Morsi, Tantawi return to Cairo from Sinai after flying visit
The president, head of the military council and other top officials paid a quick visit to North Sinai to discuss Sunday's border attack with local officials
Ahram Online , Monday 6 Aug 2012
Mohamed Morsi and Hussein Tantawi (Photo: AP/ Sherif Abd El Minoem)
President Mohamed Morsi, Field Marshall Hussein Tantawi, Minister of Interior Ahmed Gamal-Eddin and Head of Intelligence Mourad Mowafy returned from a quick visit to Sinai on Monday, following deadly attack on the Egypt-Gaza border which saw the death of 16 Egyptian soldiers and the injury of seven others.
The visit lasted approximately two hours and Morsi and his entourage were reported to have arrived back in Cairo at 8pm. This was contrary to initial reports that Morsi would attempt to tour the town of Rafah and visit the site of the border attack.
The high-profile visit—the first of its kind since Morsi took office—comes a day after the attack by unknown assailants on Egyptian border guards.
The officials arrived in Al-Arish at 5pm on Monday, where they met with the governor of North Sinai and discussed tightening security measures in the region. They further discussed the need to cleanse the border areas of criminal groups.
Tantawi also stressed the need to coordinate between Sinai residents and tribal groups, and the security forces in an attempt to pre-empt future crimes, as reported by Al-Ahram Arabic website.
Notably, Morsi on Monday announced a three-day mourning period for the soldiers who were killed, and also reported he would be attending the funeral on Tuesday.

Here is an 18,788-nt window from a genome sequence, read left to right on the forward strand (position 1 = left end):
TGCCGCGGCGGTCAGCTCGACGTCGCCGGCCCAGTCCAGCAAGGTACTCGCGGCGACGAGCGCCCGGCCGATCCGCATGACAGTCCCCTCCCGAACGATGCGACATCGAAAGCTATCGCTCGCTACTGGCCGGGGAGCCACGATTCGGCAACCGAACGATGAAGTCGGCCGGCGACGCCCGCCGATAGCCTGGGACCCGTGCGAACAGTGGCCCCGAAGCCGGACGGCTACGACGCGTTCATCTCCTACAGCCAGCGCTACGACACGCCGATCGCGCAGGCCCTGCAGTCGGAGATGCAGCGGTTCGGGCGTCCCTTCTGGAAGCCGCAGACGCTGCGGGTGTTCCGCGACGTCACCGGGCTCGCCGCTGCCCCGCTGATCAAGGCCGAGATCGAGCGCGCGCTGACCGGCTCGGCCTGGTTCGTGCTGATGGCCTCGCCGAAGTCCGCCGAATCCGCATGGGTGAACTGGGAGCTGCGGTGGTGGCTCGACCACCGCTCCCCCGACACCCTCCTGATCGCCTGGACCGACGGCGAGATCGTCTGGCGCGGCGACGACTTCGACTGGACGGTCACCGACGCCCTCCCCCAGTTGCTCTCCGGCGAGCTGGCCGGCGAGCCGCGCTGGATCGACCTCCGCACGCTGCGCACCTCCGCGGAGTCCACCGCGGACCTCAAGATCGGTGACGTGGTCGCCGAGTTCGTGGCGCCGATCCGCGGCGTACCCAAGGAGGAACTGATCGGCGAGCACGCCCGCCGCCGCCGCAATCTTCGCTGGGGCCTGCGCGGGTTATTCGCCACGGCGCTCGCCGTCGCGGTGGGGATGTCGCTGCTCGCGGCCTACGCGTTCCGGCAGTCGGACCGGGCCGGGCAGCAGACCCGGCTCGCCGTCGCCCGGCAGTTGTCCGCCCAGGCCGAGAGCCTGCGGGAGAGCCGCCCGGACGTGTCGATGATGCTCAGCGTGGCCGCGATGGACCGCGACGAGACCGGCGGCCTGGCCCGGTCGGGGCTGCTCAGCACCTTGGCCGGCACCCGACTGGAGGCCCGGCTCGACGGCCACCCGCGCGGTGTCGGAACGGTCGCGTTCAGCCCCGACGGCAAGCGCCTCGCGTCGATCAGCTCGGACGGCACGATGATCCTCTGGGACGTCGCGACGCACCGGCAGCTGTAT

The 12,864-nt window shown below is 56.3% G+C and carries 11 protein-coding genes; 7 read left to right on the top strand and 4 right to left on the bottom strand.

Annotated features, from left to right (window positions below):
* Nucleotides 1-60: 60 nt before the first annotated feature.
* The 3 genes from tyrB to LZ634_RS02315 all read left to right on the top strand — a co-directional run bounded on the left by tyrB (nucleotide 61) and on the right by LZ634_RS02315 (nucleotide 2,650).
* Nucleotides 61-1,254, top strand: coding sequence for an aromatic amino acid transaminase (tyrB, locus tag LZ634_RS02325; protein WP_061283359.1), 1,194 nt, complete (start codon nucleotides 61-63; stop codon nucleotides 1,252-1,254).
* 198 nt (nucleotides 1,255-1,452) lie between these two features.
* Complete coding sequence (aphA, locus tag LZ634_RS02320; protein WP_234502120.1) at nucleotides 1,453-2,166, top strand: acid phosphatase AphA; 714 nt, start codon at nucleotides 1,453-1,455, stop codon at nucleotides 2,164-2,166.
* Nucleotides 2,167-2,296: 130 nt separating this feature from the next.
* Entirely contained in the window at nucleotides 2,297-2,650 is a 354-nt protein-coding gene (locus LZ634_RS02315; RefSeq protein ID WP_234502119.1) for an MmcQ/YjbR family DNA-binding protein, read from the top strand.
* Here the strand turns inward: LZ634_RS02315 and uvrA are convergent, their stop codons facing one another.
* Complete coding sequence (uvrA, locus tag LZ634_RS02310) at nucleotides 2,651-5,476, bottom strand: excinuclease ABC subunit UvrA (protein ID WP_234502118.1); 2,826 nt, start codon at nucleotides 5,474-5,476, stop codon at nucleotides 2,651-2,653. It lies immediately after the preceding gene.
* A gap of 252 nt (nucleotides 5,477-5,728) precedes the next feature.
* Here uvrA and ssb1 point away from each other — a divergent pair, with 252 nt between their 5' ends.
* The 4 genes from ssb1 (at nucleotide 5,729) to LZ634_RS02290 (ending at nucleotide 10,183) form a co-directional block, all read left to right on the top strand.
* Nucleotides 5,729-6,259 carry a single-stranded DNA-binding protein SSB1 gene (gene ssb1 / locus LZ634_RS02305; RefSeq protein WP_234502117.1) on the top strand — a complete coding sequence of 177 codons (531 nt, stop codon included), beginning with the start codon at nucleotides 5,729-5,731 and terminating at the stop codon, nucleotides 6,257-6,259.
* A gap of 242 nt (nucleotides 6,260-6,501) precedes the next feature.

According to media reports on Sunday evening, the attack involved a military vehicle, reportedly hijacked earlier, which exploded around 7pm, the time of iftar (the early evening meal during Ramadan). Others were injured after the attackers opened fire on them.
Investigations by authorities into the attack have been opened as no group has claimed responsibility yet.
However, Egyptian state television claimed that elements of Islamic extremist groups situated in the Sinai peninsula had carried out the attack, but provided no details.
An anonymous Egyptian security official was quoted by Egypt's state-run news agency, MENA, as saying that Islamist elements who infiltrated Egypt from the Gaza Strip through tunnels are behind the attacks, along with other Islamists situated in the areas of El-Halal Mountain and El-Mahdia in eastern Sinai.
For their side, however, Gaza Strip rulers Hamas, which has governed the area since 2007, stressed it has not been involved in the attacks.
"Hamas has nothing to do with the border tensions. On the contrary, it cares about the Egyptian national security and would never use weapons against the Egyptian army," the faction’s senior leader Mahmoud Al-Zahar told Ahram Online.
Egypt's border with Gaza was closed on Monday after the attack. The border had been used by thousands of Palestinians to transfer food and goods through its tunnels, overcome humanitarian hardships resulting from an Israeli-imposed embargo on the Gaza Strip.
Infuriated by the incident, hundreds of Rafah residents (on the Egyptian side of the Egypt-Gaza border) gathered at Sadat Square and blocked the road.
The Sinai Peninsula has been a turbulent region for decades, and its inhabitants have repeatedly claimed they have been marginalised as a community.
Moreover, since Egypt's 2011 uprising the country has witnessed what many describe as a security vacuum, with Sinai seen as particularly lawless. Observers point to a spate of kidnappings and the fact that a gas pipeline leading to Israel and Jordan has been blown up 15. Meanwhile, dissenting voices suggest that it is not security measures that are required but policies that address the marginalisation of Sinai that long predates the January 25 Revolution.